MJ-school awards $25,000 in seed grants to faculty for research projects
Five UNC School of Media and Journalism faculty were awarded seed grant funds for research projects.
The goal of the program, created by Dean Susan King, is to help faculty conduct formative, exploratory or innovative research projects that match with funding priorities of external funding agencies and programs.
"We want to give our faculty incentives to test global and local ideas that need research attention," said King. "At this time of change and disruption, scholarship can help us better understand changes in media and what that means for understanding its role in civic life."
Proposed research projects that will receive seed funding are:
- "Durham Voice: A Case Study in Measuring the Development of Social Capital": Joe Cabosky will conduct a case study of the "Durham Voice," a joint project between the MJ-school and North Carolina Central University, to determine how best to value the publication and project in terms of relationships, diversity, self-empowerment and social capital.
- "Formative Research to Pretest Tailored Messages Delivered by an Online Cessation Tool": Nori Comello will work with Nicotrax, the developer of a smart-case and app that tracks cigarette use patterns, to discover the most promising strategies tailored to individuals to help them quit tobacco.
- "Media Images of Transgender Families and the Effect of Those Images": Rhonda Gibson will conduct an examination of media images of transgender families and the effects of those images on members of transgender families as well as the larger population.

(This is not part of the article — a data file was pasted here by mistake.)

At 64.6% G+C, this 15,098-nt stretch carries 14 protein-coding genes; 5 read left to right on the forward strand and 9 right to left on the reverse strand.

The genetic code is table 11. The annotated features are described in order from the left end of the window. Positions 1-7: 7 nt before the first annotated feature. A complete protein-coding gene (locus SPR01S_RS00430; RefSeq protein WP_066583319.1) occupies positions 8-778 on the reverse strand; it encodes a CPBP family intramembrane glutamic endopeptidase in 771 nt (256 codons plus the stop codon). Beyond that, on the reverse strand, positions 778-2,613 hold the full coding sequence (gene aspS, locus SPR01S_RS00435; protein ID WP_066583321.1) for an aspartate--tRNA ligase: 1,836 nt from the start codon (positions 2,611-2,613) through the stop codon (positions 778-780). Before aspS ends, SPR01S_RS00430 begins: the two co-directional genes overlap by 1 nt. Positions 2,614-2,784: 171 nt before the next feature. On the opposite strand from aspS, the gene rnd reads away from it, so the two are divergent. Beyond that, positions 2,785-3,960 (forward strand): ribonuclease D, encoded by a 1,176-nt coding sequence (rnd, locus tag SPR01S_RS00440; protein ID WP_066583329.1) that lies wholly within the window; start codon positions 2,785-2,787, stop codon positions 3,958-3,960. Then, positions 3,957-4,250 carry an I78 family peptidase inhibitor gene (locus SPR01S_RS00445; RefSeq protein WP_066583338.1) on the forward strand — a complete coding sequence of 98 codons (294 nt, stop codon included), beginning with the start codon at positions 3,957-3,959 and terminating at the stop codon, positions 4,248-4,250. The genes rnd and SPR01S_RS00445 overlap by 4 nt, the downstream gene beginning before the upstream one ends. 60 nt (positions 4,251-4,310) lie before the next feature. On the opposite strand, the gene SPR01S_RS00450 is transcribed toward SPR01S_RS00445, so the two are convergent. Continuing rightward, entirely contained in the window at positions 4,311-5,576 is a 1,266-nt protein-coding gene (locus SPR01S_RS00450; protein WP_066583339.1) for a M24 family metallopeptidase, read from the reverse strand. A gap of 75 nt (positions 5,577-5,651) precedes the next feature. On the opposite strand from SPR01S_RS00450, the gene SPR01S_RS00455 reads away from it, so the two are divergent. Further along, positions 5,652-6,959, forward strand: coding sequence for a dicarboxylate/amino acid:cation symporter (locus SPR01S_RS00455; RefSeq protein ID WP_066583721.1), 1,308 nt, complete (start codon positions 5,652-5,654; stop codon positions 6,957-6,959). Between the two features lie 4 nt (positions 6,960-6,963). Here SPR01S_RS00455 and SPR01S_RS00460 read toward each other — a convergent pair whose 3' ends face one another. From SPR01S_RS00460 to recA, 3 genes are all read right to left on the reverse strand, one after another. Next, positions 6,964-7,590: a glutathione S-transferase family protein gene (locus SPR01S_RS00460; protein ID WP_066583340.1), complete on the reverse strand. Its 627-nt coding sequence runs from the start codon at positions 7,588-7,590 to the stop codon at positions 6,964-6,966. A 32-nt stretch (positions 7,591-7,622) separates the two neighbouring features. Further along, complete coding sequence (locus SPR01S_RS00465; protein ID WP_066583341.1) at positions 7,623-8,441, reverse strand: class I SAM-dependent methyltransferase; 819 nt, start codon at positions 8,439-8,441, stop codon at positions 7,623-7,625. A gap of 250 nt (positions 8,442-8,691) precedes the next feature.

- "Visually Implied Vaping Arguments: Effects of E-Cigarette Cues for Implicit and Explicit Attitudes": Allison Lazard will study how e-cigarette imagery influences the effectives of messages about the potential risks of e-cigarettes.
- "Mapping Civil Society in China: A Network Analysis of Chinese NGOs": Adam Saffer will identify the communication networks of Chinese NGOs and assess the network of those NGOs. The study will be the first of its kind to gather primary network data from Chinese NGOs.
This academic year is the fourth cycle of the seed grant program and drew more faculty submissions than ever before.
Riffe said the committee weighed carefully the detailed proposals submitted for consideration.
"We are looking first at proposals that promise to yield results that will ultimately benefit the public in North Carolina and society at large," he said. "Ideally, the proposed research will both complement the school's existing areas of strength, like health communication, media effects and political communication, and take the school, the individual researchers and their graduate students in new directions."